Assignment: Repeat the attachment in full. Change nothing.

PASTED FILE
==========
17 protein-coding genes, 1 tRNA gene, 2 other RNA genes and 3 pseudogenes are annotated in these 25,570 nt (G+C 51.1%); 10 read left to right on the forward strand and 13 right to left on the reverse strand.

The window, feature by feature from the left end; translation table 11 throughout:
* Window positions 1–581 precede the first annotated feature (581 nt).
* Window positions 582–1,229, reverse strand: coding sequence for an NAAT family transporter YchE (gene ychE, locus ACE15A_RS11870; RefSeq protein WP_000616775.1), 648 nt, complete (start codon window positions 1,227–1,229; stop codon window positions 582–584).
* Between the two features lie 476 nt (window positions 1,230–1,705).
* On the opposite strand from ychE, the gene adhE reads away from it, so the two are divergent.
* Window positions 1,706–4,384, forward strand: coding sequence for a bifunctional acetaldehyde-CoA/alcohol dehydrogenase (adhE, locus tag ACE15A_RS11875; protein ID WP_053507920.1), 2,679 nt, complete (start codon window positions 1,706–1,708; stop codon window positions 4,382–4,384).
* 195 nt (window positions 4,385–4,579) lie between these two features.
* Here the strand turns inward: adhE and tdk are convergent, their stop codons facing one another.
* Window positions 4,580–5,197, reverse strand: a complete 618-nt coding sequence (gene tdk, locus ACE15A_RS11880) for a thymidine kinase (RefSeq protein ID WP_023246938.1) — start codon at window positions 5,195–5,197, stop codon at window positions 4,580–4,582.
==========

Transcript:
17 protein-coding genes, 1 tRNA gene, 2 other RNA genes and 3 pseudogenes are annotated in these 25,570 nt (G+C 51.1%); 10 read left to right on the forward strand and 13 right to left on the reverse strand.

The window, feature by feature from the left end; translation table 11 throughout:
* Window positions 1–581 precede the first annotated feature (581 nt).
* Window positions 582–1,229, reverse strand: coding sequence for an NAAT family transporter YchE (gene ychE, locus ACE15A_RS11870; RefSeq protein WP_000616775.1), 648 nt, complete (start codon window positions 1,227–1,229; stop codon window positions 582–584).
* Between the two features lie 476 nt (window positions 1,230–1,705).
* On the opposite strand from ychE, the gene adhE reads away from it, so the two are divergent.
* Window positions 1,706–4,384, forward strand: coding sequence for a bifunctional acetaldehyde-CoA/alcohol dehydrogenase (adhE, locus tag ACE15A_RS11875; protein ID WP_053507920.1), 2,679 nt, complete (start codon window positions 1,706–1,708; stop codon window positions 4,382–4,384).
* 195 nt (window positions 4,385–4,579) lie between these two features.
* Here the strand turns inward: adhE and tdk are convergent, their stop codons facing one another.
* Window positions 4,580–5,197, reverse strand: a complete 618-nt coding sequence (gene tdk, locus ACE15A_RS11880) for a thymidine kinase (RefSeq protein ID WP_023246938.1) — start codon at window positions 5,195–5,197, stop codon at window positions 4,580–4,582.